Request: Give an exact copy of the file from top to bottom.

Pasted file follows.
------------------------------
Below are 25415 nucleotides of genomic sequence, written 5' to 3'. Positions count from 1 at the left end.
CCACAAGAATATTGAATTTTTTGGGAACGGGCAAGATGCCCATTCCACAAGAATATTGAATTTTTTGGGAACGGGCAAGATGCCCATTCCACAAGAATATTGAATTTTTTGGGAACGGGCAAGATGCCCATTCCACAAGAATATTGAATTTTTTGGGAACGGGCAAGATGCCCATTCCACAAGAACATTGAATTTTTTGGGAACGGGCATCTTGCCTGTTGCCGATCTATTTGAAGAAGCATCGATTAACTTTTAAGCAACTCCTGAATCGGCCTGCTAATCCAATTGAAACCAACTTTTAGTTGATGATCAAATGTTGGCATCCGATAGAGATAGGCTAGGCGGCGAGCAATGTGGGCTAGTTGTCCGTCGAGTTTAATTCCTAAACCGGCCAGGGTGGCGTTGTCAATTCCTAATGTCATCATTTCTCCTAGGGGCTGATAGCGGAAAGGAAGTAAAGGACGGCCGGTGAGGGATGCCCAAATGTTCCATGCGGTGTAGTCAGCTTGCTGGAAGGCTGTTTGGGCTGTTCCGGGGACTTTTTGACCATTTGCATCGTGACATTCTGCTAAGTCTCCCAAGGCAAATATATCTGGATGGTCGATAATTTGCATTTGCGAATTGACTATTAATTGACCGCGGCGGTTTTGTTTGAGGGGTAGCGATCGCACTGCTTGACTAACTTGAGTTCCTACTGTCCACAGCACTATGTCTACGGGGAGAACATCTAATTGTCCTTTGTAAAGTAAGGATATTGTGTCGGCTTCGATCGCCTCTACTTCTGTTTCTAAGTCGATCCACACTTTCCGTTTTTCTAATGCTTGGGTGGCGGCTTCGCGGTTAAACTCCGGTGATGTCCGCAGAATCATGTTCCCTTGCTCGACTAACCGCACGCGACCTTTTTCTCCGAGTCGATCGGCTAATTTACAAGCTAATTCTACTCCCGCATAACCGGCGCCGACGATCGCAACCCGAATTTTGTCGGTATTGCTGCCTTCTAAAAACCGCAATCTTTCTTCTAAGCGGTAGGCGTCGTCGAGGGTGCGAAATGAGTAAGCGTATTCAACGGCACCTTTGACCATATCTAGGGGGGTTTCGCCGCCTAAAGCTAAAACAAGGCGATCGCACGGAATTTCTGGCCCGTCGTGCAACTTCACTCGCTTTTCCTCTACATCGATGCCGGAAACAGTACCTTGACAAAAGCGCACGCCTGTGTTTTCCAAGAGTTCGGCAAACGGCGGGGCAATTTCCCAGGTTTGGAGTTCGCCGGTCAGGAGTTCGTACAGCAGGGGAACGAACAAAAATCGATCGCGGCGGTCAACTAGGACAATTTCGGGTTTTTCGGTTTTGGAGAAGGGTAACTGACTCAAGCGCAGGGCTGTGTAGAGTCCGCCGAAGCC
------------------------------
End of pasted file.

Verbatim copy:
Below are 25415 nucleotides of genomic sequence, written 5' to 3'. Positions count from 1 at the left end.
CCACAAGAATATTGAATTTTTTGGGAACGGGCAAGATGCCCATTCCACAAGAATATTGAATTTTTTGGGAACGGGCAAGATGCCCATTCCACAAGAATATTGAATTTTTTGGGAACGGGCAAGATGCCCATTCCACAAGAATATTGAATTTTTTGGGAACGGGCAAGATGCCCATTCCACAAGAACATTGAATTTTTTGGGAACGGGCATCTTGCCTGTTGCCGATCTATTTGAAGAAGCATCGATTAACTTTTAAGCAACTCCTGAATCGGCCTGCTAATCCAATTGAAACCAACTTTTAGTTGATGATCAAATGTTGGCATCCGATAGAGATAGGCTAGGCGGCGAGCAATGTGGGCTAGTTGTCCGTCGAGTTTAATTCCTAAACCGGCCAGGGTGGCGTTGTCAATTCCTAATGTCATCATTTCTCCTAGGGGCTGATAGCGGAAAGGAAGTAAAGGACGGCCGGTGAGGGATGCCCAAATGTTCCATGCGGTGTAGTCAGCTTGCTGGAAGGCTGTTTGGGCTGTTCCGGGGACTTTTTGACCATTTGCATCGTGACATTCTGCTAAGTCTCCCAAGGCAAATATATCTGGATGGTCGATAATTTGCATTTGCGAATTGACTATTAATTGACCGCGGCGGTTTTGTTTGAGGGGTAGCGATCGCACTGCTTGACTAACTTGAGTTCCTACTGTCCACAGCACTATGTCTACGGGGAGAACATCTAATTGTCCTTTGTAAAGTAAGGATATTGTGTCGGCTTCGATCGCCTCTACTTCTGTTTCTAAGTCGATCCACACTTTCCGTTTTTCTAATGCTTGGGTGGCGGCTTCGCGGTTAAACTCCGGTGATGTCCGCAGAATCATGTTCCCTTGCTCGACTAACCGCACGCGACCTTTTTCTCCGAGTCGATCGGCTAATTTACAAGCTAATTCTACTCCCGCATAACCGGCGCCGACGATCGCAACCCGAATTTTGTCGGTATTGCTGCCTTCTAAAAACCGCAATCTTTCTTCTAAGCGGTAGGCGTCGTCGAGGGTGCGAAATGAGTAAGCGTATTCAACGGCACCTTTGACCATATCTAGGGGGGTTTCGCCGCCTAAAGCTAAAACAAGGCGATCGCACGGAATTTCTGGCCCGTCGTGCAACTTCACTCGCTTTTCCTCTACATCGATGCCGGAAACAGTACCTTGACAAAAGCGCACGCCTGTGTTTTCCAAGAGTTCGGCAAACGGCGGGGCAATTTCCCAGGTTTGGAGTTCGCCGGTCAGGAGTTCGTACAGCAGGGGAACGAACAAAAATCGATCGCGGCGGTCAACTAGGACAATTTCGGGTTTTTCGGTTTTGGAGAAGGGTAACTGACTCAAGCGCAGGGCTGTGTAGAGTCCGCCGAAGCC